Loading difficulties led to falls from chairlift | AspenTimes.com
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Loading difficulties led to falls from chairlift

Aspen Times Staff Report

An eight-year-old boy’s fall off a Buttermilk chairlift Friday, and then his father’s plunge moments later, apparently occurred because the boy never got properly seated on the chair, according to Aspen Skiing Co. officials.

In addition, a lift operator failed to follow proper procedure when the boy had difficulty, said Rose Abello, the Skico’s director of communications.

The two fell from the Summit Express lift at about 10:10 a.m. The father required hospitalization.

“They didn’t load well,” Abello said. “[The boy] never got fully on the chair, so the lift op ran along with the chair to try and get him settled into the chair. The lift op wasn’t able to stabilize [the boy] and he ran back to hit the stop button for the lift.

“The father, meanwhile, is reaching over another child to help his son, and the son fell off,” Abello said. “It seems like that unstabilized the father and then he fell, too.”

The accident occurred shortly after the man, 44, and his two sons, ages seven and eight, loaded onto the quad chairlift at the base of the mountain, along with an 11-year-old youth, according to Abello.

The foursome reportedly had not lowered the safety bar on the chair.

The names of the parties involved were not released by the Skico or Aspen Valley Hospital. The father and his sons are from Florida.

The boy fell off the high-speed lift at tower two, after it had traveled just a short distance from the loading station. The boy fell about 29 feet down, Abello said.

The boy’s father fell a second or two later, according to the Skico’s report. He fell about 30 feet to the ground.

Abello said riding from the loading area at the base to the point where the father fell off the chair takes about 25 seconds under normal operating conditions.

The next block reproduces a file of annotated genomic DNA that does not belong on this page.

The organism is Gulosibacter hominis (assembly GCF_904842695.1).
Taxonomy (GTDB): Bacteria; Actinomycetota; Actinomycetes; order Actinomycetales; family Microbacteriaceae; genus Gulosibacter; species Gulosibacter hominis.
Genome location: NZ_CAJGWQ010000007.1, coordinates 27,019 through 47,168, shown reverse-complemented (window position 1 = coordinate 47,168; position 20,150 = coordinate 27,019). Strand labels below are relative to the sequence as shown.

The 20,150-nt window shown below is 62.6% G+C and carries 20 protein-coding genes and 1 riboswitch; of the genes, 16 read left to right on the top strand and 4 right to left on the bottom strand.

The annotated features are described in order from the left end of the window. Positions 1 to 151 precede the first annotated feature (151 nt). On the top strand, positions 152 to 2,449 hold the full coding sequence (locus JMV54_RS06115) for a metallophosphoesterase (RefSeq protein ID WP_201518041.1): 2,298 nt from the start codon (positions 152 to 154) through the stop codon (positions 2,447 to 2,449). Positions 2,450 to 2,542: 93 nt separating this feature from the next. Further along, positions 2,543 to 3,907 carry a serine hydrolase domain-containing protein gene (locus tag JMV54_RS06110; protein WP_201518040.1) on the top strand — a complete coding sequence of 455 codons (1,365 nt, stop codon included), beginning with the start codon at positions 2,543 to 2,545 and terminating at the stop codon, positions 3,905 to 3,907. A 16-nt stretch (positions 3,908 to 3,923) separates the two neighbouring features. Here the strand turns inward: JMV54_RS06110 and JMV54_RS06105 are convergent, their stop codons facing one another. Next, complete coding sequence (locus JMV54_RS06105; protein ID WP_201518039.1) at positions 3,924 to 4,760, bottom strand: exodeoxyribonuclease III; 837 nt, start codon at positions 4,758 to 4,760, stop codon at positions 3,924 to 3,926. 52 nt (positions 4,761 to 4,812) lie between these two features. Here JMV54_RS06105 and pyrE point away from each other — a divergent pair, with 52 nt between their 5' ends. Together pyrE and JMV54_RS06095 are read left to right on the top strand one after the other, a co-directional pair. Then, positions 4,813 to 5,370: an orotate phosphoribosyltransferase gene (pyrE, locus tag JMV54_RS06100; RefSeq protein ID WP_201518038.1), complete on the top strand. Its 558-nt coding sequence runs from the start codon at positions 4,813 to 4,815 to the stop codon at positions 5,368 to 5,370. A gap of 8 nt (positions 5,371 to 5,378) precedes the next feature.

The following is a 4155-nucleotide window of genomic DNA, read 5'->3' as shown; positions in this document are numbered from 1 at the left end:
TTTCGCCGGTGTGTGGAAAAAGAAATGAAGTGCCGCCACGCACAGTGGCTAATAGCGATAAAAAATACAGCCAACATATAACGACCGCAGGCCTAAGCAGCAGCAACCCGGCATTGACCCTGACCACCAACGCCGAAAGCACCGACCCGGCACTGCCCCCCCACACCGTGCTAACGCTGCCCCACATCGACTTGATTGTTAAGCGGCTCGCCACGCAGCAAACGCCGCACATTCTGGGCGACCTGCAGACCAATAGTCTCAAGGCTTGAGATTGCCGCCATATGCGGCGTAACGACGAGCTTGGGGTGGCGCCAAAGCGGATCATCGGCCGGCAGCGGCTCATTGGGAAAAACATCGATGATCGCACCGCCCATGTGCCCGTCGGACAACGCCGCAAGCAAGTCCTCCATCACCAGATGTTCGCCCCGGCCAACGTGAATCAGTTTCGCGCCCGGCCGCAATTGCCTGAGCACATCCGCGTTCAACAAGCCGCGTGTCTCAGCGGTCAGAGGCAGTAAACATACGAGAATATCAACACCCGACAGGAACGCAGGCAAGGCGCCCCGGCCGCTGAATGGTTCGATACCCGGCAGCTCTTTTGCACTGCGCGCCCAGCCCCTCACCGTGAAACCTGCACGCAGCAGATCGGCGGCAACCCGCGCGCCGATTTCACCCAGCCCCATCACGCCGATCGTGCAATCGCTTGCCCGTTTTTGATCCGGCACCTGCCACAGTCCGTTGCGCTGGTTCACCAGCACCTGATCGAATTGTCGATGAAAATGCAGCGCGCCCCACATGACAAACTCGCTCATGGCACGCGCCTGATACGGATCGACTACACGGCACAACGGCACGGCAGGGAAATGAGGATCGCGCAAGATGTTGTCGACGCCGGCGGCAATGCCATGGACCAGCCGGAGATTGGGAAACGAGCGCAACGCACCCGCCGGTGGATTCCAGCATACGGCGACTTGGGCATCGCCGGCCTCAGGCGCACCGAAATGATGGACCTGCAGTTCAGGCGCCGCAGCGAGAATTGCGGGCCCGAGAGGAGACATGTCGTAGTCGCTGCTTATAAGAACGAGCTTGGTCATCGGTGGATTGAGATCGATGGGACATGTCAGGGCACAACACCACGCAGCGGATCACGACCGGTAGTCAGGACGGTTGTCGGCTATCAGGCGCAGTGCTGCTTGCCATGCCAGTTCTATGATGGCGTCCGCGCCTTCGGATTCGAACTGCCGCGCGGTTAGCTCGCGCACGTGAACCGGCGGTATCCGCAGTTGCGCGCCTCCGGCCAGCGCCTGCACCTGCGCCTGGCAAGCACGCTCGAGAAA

The lift operator who loaded the foursome apparently did not follow company procedures when the boarding trouble arose, Abello said.

“Our manual does say that if somebody is not on [the lift] right to shut the lift off using the stop button, not to run along next to the lift,” Abello said. “Our procedures were not followed.”

However, had the lift operator hit the stop button immediately, the lift would have continued to move some 18 to 22 feet, Abello said.

The eight-year-old was treated for minor injuries and released from Aspen Valley Hospital on Friday, according to Abello.

The father suffered a broken left femur and a cracked pelvis, according to the Skico report. An AVH spokesperson confirmed that he arrived at the hospital at 10:40 a.m. Friday and was in “serious” condition. The man remained in the hospital yesterday; his condition had been upgraded to “good,” a spokesperson said.

Customers, particularly children, seemed to receive extra attention at the Summit Express lift loading station Saturday. A ski patroller was helping lift operators load passengers and one dad had to assure a lift operator a couple of times that he was comfortable helping his daughter onto the lift by himself.


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